The company was formed in 1929 from the merger of the Keith-Albee-Orpheum (KAO) theater company, Joseph Kennedy's Film Booking Office (FBO), Pathé, and the Radio Corporation of America (RCA). Kennedy had bought the basis of FBO in 1925, RCA took a share in FBO in 1927 and Kennedy had acquired a share of KAO in the same year. Kennedy then forced the chairman of KAO out and took over before selling out the two companies to RCA, creating RKO.
RCA purchased its way into the motion picture business to have an outlet for its new variable density optical sound-on-film system, RCA Photophone. All of the major studios and their theatre divisions had already signed exclusive contracts to use the other sound-on-film system, AT&T Western Electric division's Westrex variable area optical sound-on-film system. The term "RKO Radio Pictures" was in honor of the ownership by RCA.
In the 1930s RKO churned out movies at the rate of forty per year as RKO Radio Pictures, and signed a distribution deal with The Walt Disney Company in 1930 that would last into the 1940s. The studio produced films with Katherine Hepburn, Cary Grant, Orson Welles, Johnny Weissmuller, Robert Mitchum, Bette Davis, John Ford, George Cukor and Alfred Hitchcock. Titles produced include King Kong, Citizen Kane, It's a Wonderful Life, Suspicion, The Hunchback of Notre Dame, "Hitler's Children" The Bells of St. Mary's, The Best Years of Our Lives, The Magnificent Ambersons and a slew of Fred Astaire-Ginger Rogers musicals. During the Great Depression the studio suffered and was not very profitable, but made a comeback in the 1940s.
In 1948 a majority of RKO's stock was bought by Howard Hughes. During his tenure as owner the previously resurgent RKO suffered from Hughes' meddling and red-hunting. Hughes would shut down production for weeks or months at a time for various reasons. He ended his RKO association by selling the company to the General Tire and Rubber Company in 1955 for $25 million.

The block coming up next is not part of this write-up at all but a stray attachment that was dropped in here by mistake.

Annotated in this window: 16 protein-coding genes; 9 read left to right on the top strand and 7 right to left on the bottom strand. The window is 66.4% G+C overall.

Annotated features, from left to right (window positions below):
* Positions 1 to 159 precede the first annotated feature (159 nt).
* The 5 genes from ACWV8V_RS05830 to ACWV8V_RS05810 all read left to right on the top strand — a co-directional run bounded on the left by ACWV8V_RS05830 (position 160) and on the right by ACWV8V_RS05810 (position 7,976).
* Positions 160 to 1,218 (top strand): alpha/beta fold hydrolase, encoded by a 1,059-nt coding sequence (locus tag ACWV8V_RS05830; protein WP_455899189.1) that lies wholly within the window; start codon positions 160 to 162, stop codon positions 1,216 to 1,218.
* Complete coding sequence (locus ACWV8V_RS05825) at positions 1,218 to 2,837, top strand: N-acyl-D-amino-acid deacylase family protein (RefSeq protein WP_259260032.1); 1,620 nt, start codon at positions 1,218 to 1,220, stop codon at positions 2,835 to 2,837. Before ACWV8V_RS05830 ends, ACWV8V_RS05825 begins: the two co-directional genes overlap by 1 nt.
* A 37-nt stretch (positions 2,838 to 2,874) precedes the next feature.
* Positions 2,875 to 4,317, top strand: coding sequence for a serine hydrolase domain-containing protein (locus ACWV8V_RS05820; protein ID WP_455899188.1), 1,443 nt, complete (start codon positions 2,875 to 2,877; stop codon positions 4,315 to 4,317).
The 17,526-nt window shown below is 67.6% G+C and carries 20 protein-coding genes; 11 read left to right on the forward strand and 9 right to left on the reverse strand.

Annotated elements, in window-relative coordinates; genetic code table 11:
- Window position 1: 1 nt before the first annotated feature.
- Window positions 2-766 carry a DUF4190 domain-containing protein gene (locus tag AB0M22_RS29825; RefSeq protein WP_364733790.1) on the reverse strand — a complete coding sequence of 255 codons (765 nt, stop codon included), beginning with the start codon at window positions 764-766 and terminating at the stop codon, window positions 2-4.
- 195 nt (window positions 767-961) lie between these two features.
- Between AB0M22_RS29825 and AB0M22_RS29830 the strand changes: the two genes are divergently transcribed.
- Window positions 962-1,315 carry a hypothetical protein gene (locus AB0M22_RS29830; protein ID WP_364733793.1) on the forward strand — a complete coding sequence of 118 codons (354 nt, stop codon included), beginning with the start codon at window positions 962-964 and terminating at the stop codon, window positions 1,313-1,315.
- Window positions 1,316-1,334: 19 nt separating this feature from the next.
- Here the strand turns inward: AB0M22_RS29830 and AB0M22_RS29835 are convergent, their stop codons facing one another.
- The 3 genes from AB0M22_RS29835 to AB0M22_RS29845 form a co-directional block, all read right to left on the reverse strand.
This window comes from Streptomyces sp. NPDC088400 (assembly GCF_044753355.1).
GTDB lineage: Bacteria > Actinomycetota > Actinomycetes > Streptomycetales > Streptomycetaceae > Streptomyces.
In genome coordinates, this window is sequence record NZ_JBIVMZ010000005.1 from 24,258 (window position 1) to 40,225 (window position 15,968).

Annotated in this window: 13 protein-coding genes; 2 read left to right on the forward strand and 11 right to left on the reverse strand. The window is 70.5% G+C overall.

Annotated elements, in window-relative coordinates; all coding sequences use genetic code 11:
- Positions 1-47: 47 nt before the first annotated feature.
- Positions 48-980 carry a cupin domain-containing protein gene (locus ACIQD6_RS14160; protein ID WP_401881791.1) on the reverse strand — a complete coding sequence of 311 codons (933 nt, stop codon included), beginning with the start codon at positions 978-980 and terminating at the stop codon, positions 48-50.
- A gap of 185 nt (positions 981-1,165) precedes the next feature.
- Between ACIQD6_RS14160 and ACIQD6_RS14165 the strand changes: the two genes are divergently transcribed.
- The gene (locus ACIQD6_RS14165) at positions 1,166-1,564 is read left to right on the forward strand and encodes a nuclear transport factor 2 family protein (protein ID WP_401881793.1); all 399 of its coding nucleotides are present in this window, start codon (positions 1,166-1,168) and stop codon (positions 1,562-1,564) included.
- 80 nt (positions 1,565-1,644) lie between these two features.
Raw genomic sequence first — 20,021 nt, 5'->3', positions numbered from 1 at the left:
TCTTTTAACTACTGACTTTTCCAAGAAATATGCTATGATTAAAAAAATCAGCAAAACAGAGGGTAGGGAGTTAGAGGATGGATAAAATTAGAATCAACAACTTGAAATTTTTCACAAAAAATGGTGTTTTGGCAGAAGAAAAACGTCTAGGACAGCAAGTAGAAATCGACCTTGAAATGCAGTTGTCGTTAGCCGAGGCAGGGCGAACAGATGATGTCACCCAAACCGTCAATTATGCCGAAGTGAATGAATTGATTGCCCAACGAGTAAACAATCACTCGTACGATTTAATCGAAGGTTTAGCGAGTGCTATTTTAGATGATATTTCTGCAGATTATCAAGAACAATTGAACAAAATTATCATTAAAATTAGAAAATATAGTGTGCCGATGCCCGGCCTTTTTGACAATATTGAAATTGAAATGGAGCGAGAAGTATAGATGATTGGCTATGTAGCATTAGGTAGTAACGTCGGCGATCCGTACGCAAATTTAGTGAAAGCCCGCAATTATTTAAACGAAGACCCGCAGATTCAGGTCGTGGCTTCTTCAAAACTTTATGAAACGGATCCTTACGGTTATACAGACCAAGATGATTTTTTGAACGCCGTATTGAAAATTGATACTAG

General Tire already owned several broadcasting interests, having purchased New England's Yankee Network in 1943 and General Teleradio (formed by the merger of the Don Lee Broadcasting System and Bamberger Broadcasting Service in 1950) in 1952. Thomas O'Neill, son of General Tire's founder William O'Neill and chairman of it broadcasting holdings, felt that General Tire's TV stations would need programming and the RKO film library would be the perfect asset.
General Tire was not interested in operating a studio lot, so it sold the production lot to Desilu Productions in 1957 for $6 million and RKO ceased film production entirely. The former RKO lot would be operated by Desilu until 1966, when Desilu was acquired by Gulf+Western and merged into G+W's Paramount Pictures unit to serve as the Paramount Television studios. It remains the Paramount Television lot to this day.
Under General Tire the merged company first became RKO Teleradio Pictures, Inc. in 1956, then RKO Teleradio Inc. in 1957, and finally settled on RKO General in 1958.
RKO General had large radio and television holdings including KHJ Los Angeles, KFRC San Francisco, WHBQ Memphis and WOR New York before a series of scandals involving illegal activities brought about forced divestiture of the stations starting with WNAC-TV Boston (now WHDH-TV) in 1982 and ending with KHJ-TV Los Angeles (now KCAL-TV) in 1989.